F1 approves sprint races plan at three rounds in 2021

Formula 1 teams and the championship’s bosses have unanimously supported the plan for sprint qualifying trials this year, with the first event set for the British Grand Prix.

F1 approves sprint races plan at three rounds in 2021

Following a vote at the F1 Commission on Monday, the matter drew universal support from all parties.

Although the plan still needs formal approval by the FIA’s World Motor Sport Council before being put in the rule book, this should be a formality.

F1 CEO Stefano Domenicali welcomed the move, which he felt would deliver an added entertainment factor for fans.

“We are excited by this new opportunity that will bring our fans an even more engaging race weekend in 2021. Seeing the drivers battling it out over three days will be an amazing experience,” he said.

“I am sure the drivers will relish the fight. I am delighted that all the teams supported this plan, and it is a testament to our united efforts to continue to engage our fans in new ways while ensuring we remain committed to the heritage and meritocracy of our sport.”

For now F1 has not confirmed where the sprint races will be, merely stating that there will be two in Europe and one at a flyaway event.

However, it is understood that the first two sprint trials will take place at Silverstone and Monza. A final decision on the flyaway, which has long been expected to be Brazil, will be taken nearer the time.

Start action, Valtteri Bottas, Mercedes F1 W11 leads

Start action, Valtteri Bottas, Mercedes F1 W11 leads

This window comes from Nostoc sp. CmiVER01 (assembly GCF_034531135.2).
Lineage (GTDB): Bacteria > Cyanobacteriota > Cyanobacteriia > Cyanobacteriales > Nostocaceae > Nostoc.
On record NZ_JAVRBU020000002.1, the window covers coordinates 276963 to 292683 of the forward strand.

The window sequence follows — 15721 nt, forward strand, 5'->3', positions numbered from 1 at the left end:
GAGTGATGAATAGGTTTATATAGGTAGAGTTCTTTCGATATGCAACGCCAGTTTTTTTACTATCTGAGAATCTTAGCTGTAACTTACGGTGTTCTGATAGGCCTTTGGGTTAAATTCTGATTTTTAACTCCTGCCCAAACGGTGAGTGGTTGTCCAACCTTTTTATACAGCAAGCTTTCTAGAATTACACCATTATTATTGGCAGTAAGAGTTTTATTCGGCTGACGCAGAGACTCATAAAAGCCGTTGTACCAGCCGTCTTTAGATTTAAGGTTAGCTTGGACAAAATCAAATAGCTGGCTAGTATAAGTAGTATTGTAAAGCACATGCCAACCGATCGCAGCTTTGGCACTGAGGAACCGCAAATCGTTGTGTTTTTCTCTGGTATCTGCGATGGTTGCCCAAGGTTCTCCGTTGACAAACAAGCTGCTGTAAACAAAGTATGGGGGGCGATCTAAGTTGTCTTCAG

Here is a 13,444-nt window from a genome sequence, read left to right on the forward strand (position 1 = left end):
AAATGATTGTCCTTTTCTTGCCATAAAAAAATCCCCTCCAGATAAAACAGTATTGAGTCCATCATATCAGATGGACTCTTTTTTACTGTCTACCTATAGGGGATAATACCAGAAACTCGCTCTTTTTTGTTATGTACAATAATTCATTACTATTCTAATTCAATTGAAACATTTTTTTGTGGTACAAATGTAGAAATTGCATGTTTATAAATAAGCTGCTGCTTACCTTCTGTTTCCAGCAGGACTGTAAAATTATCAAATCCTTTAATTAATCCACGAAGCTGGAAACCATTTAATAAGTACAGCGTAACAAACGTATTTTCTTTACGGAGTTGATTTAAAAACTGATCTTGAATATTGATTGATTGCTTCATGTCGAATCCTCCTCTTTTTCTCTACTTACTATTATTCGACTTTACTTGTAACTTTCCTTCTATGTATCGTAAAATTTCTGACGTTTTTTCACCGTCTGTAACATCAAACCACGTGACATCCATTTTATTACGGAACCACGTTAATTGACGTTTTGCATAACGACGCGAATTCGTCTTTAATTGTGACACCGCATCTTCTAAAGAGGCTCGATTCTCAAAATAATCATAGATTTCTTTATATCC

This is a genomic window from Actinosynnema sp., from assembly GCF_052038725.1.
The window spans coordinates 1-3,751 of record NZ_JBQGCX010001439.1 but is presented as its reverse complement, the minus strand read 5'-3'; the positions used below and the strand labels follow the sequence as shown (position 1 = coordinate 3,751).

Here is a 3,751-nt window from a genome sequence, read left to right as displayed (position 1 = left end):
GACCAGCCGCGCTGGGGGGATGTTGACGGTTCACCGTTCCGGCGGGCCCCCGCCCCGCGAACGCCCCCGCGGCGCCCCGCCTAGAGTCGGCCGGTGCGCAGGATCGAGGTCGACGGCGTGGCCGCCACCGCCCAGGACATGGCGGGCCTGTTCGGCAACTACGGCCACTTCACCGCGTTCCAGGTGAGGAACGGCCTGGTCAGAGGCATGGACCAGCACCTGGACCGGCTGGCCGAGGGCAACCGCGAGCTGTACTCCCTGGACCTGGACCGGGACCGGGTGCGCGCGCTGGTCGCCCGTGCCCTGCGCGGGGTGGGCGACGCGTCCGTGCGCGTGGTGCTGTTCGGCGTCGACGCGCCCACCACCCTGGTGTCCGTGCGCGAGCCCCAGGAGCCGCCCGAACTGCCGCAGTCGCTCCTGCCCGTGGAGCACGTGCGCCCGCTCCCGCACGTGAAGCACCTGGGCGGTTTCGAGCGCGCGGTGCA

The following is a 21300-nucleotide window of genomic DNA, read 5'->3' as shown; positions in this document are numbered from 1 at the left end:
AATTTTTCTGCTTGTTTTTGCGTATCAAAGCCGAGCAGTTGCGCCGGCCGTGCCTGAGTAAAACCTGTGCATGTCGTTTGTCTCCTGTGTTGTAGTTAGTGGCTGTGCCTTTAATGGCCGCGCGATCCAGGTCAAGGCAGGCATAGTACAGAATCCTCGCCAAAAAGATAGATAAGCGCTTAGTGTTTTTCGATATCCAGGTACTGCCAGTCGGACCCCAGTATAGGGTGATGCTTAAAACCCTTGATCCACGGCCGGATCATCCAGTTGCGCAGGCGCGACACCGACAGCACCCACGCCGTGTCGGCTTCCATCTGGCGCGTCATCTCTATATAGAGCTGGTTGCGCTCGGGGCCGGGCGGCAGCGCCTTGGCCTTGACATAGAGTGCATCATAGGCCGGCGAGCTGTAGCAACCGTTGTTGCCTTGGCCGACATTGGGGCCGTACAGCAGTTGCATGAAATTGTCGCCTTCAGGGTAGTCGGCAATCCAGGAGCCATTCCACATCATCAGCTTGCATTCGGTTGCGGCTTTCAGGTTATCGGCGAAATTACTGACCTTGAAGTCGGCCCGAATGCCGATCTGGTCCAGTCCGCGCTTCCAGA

Photo by: Charles Coates / Motorsport Images

FIA president Jean Todt believed the go-ahead for the sprint race trials was evidence of the collective power F1 has when organisers and the teams work together.

“F1 is showing itself to be stronger than ever with all stakeholders working together in this way, and much has been done to ensure that the sporting, technical and financial aspects of the format are fair,” Todt said.

How the sprint race format will work

The idea is to run a Saturday 100km sprint qualifying race at three grands prix this year.

The result of this race will decide the grid for Sunday’s main event, as well as offering a small number of points (3-2-1) for the top three finishers. The weekend timetable will be as follows.

Friday:

AM: One hour FP1 session with two sets of tyres for teams to choose from.

PM: Normal qualifying format in the afternoon with five soft tyre sets available.

Saturday:

AM: One hour FP2 session with one set of tyres for teams to choose from.

PM: A 100km sprint qualifying race in the afternoon with two sets of tyres for teams to choose from.

Sunday:

PM: Full distance grand prix with two remaining sets of tyres.

In the event of wet conditions:

  • Three sets of wet tyres and four sets of intermediate tyres will be available at the start of the event.
  • If FP1 or qualifying is wet, teams will receive an additional set of intermediates but must return a used intermediate set prior to the sprint race.
  • If the sprint qualifying is wet, teams may return one set of used wet or intermediates after – which will then be replaced with a new set of intermediates.
  • There will be a maximum of nine sets of wets and intermediates in total.

New parc ferme rules

In a bid to keep costs down and prevent teams from building special qualifying cars on Friday, F1 will change the parc ferme regulations.

After the start of sprint qualifying, cars will be in full parc ferme. However, between Friday’s qualifying session and the start of the sprint race, some limited changes will be allowed.

A small number of components (to be confirmed) can be swapped out and the weight distribution of the car may be altered. The power unit and gearbox cooling may also be adjusted for ambient conditions if there is a 10-degrees Centigrade swing between Friday’s qualifying session and Saturday’s sprint race.

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